This Friday and Saturday, American Repertory Ballet presents a triple bill of works in “Generations: Influences from the Modern Age” at Two River Theater in Red Bank. The three works in the program are: “There is Time” by José Limón, “Sea Shadow” by Gerald Arpino and “Rite of Spring” by Douglas Martin.
Douglas Martin, who is also ARB’s Artistic Director, says that the idea behind this triple bill is that it “represents the influence that past generations have on their future counterparts.” Martin explains that “current artists absorb the knowledge of past generations,” that dancers are “influenced by the style, narrative and construction” of works they perform and that choreographers “process those experiences and reach out to find your voice.”
That’s one of the things I find really interesting about the history of dance creation and performance. It’s a real person-to-person, artist-to-artist experience. Choreographers often create their works directly in the studio with the dancers, influenced by the dancers, their personalities and process. And even after that dance is first performed and it goes onto be danced at another company, the work is often taught to the dancers by a person close to the work.
This is different than with an orchestral piece, for example – while orchestras will have a conductor that helps guide the interpretation of the work, the musicians are playing written music, that includes notations from the composer. In dance, it’s a very personal relationship, which can be handed down over generations of dancers.
With a ballet that was originally choreographed by George Balanchine, for example, written notes about the steps are written down, and dancers can also watch videos, but there is always an expert (often one of Balanchine’s original dancers) who helps the new dancers embody the work in the way that Balanchine originally intended. Although every dancer and teacher will interpret the movements in different ways, it’s still really exciting to think about the oral and physical legacy playing out in the rehearsal studios and on the stages.
I suppose it’s also really scary, too: dance often depends on this oral history to maintain the original intentions of its masterworks.
The first work on ARB’s program, “There is Time” is a deeply evocative work by legendary modern dancer and choreographer José Limón. ARB first performed the work in 2015, as part of the José Limón International Dance Festival at New York’s Joyce Theatre and it was set on the company by world-renowned reconstructor and director Sarah Stackhouse. Stackhouse danced with Limón’s dance company from 1958-1969 as a principal dancer and partner to Limón, and was featured in many of the female roles in his masterworks. Now, in setting “There is Time” on the ARB dancers, Stackhouse links José Limón and the ARB dancers – not only imparting the steps, but conveying the essence of the work itself to the dancers, and through them, to us as the audience.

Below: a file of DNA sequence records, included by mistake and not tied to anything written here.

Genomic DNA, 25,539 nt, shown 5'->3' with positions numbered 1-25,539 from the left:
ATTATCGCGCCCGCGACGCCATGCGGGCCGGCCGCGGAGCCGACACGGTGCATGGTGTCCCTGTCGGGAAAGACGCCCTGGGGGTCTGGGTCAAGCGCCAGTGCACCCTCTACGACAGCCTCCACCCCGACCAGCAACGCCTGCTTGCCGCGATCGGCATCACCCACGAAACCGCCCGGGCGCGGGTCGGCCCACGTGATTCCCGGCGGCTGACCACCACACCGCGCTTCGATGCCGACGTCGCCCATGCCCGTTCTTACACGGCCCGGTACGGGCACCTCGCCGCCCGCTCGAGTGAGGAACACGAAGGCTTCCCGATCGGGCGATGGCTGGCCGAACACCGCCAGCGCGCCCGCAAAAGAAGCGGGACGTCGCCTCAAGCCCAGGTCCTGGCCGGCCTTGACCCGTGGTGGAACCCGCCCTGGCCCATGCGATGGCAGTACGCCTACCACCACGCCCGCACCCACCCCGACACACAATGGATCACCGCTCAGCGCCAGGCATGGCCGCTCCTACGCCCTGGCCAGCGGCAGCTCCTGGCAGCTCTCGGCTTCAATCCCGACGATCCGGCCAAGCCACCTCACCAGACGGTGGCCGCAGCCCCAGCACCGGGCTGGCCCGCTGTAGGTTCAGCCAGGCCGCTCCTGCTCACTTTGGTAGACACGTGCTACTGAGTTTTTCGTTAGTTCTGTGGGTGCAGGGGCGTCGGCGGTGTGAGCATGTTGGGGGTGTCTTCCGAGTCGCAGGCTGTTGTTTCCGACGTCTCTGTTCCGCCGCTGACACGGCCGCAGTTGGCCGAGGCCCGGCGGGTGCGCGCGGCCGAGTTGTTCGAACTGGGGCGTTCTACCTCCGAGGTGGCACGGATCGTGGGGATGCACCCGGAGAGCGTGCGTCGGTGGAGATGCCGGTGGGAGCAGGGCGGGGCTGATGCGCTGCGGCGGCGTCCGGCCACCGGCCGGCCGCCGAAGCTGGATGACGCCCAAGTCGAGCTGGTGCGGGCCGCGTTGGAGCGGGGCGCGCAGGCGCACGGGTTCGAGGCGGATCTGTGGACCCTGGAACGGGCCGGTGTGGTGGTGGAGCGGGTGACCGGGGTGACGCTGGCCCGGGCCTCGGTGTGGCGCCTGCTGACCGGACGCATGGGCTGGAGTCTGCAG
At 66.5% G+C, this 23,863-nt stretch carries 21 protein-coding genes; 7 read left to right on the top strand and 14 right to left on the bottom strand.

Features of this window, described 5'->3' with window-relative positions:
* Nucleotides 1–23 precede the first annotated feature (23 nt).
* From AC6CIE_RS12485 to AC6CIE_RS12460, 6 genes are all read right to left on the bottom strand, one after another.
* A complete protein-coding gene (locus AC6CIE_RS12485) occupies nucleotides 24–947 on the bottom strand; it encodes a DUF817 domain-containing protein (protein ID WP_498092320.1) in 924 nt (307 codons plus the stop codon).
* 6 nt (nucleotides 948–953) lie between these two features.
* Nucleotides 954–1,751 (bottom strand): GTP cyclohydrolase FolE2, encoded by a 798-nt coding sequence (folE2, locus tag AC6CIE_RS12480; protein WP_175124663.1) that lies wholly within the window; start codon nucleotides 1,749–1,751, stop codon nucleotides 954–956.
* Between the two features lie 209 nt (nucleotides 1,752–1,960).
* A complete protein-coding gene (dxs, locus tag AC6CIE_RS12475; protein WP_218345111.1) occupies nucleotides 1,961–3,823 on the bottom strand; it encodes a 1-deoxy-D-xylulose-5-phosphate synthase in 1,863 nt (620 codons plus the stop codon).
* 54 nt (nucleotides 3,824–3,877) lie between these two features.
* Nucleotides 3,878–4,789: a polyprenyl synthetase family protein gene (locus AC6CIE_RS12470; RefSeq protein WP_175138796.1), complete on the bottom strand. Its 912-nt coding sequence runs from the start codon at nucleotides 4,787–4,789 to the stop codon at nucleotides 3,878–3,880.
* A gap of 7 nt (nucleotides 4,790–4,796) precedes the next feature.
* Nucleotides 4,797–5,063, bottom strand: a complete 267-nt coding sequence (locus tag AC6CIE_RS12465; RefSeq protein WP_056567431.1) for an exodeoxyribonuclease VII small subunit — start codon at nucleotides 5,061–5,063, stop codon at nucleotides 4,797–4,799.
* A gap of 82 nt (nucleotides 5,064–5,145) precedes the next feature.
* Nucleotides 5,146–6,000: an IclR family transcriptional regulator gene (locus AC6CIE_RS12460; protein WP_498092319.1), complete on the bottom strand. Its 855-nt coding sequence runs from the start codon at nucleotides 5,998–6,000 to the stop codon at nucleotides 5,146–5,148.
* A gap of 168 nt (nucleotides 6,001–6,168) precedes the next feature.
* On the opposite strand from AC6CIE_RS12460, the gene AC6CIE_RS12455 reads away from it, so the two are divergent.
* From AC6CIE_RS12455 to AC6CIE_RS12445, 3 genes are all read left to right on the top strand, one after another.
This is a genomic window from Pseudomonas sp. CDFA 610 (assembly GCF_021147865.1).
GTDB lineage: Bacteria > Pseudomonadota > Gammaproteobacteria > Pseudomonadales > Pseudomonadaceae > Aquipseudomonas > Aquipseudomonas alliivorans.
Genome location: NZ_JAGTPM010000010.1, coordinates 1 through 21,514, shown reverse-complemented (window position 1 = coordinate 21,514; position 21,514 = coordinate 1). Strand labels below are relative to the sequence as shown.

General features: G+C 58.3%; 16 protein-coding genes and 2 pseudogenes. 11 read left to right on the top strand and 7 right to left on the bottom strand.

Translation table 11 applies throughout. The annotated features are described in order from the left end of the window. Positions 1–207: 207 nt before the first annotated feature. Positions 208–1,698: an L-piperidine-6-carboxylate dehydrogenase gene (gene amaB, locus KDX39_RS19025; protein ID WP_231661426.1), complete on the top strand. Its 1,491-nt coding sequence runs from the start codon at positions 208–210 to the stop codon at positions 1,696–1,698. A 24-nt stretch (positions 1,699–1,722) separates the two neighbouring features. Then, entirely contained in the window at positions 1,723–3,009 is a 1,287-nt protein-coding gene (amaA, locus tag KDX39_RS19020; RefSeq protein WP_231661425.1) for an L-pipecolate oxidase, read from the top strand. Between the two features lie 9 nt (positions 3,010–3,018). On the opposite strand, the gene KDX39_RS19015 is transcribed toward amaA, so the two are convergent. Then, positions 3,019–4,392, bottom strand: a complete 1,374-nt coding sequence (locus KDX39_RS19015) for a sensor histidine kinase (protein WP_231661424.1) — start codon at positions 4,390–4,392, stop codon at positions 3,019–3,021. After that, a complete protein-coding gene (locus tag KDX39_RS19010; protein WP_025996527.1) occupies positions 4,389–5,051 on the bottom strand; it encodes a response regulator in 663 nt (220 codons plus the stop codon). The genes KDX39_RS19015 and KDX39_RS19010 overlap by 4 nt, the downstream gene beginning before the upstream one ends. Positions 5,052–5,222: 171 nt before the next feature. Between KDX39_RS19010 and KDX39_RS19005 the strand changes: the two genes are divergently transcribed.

“Sea Shadow,” the second work on the “Generations” program, was choreographed by Gerald Aprino. This is the first time that ARB has performed this work, but it holds some significance for ARB, especially for Martin – in 1989, he performed the male lead in a major revival of the work while he was a dancer with the Joffrey Ballet. “Sea Shadow” is being performed here at ARB as part of the Joffrey/Arpino Celebration marking the 10th anniversary of Gerald Arpino’s passing and the 30th anniversary of Robert Joffrey’s passing. The Arpino Foundation is honoring these two influential innovators by organizing performances of their work by renowned dance companies across the nation and the globe.
The final work on the program is “Rite of Spring,” a ballet choreographed by Martin. I bet you’re thinking: “Wait a minute! I thought ‘Rite of Spring” was an early 20th-century work!” And that’s true, but here Martin has reset the work, maintaining the original idea of being a celebration of spring and a statement on ritualistic behavior and sacrifice. But in Martin’s version, the setting has been changed to 1961 corporate America (a la “Mad Men”) and Martin uses the work to explore office relations and gender roles – especially the struggle of women to break through traditional male roles.
“Rite of Spring” was programmed by ARB in part to honor Women’s History Month, which takes place in March. While the work begins with a male-dominated work environment, one female dancer (Shaye Firer), who portrays the “Chosen One,” is singled out and promoted, taking on more substantive work. In the second movement, the Chosen One paves the way for the women who follow to rise in the ranks and fight for workplace equality.
Shaye Firer danced this same role of the Chosen One in the 2013 premiere of the “Rite of Spring” and again reprises her role in this current production. And like “Sea Shadow,” “Rite of Spring” also has importance for Martin: he was a cast member in Joffrey Ballet’s historic 1987 reconstruction of Nijinsky’s original 1913 version.
ARB’s “Generations: Influences from the Modern Age,” is a multi-layered program of dance, which can be appreciated and enjoyed on multiple levels. Of course, the main layer is the current onstage performance. But audiences in the know (which now includes you, dear reader!) will be able to appreciate the resonance brought to the stage from these relationships with the original creators and prior productions, as well as our own personal stories.
American Repertory Ballet presents “Generations: Influences from the Modern Age” on Friday and Saturday, March 23 and 24 at 8:00 p.m. at Two River Theater, located at 21 Bridge Avenue in Red Bank, N.J. Tickets start at $28.
Bonus Details: ARB will also present “Generations” on Friday, April 20 at 8:00 p.m. at McCarter Theatre Center, located at 91 University Place in Princeton, NJ. Tickets start at $27.
For tickets and more information, visit arballet.org.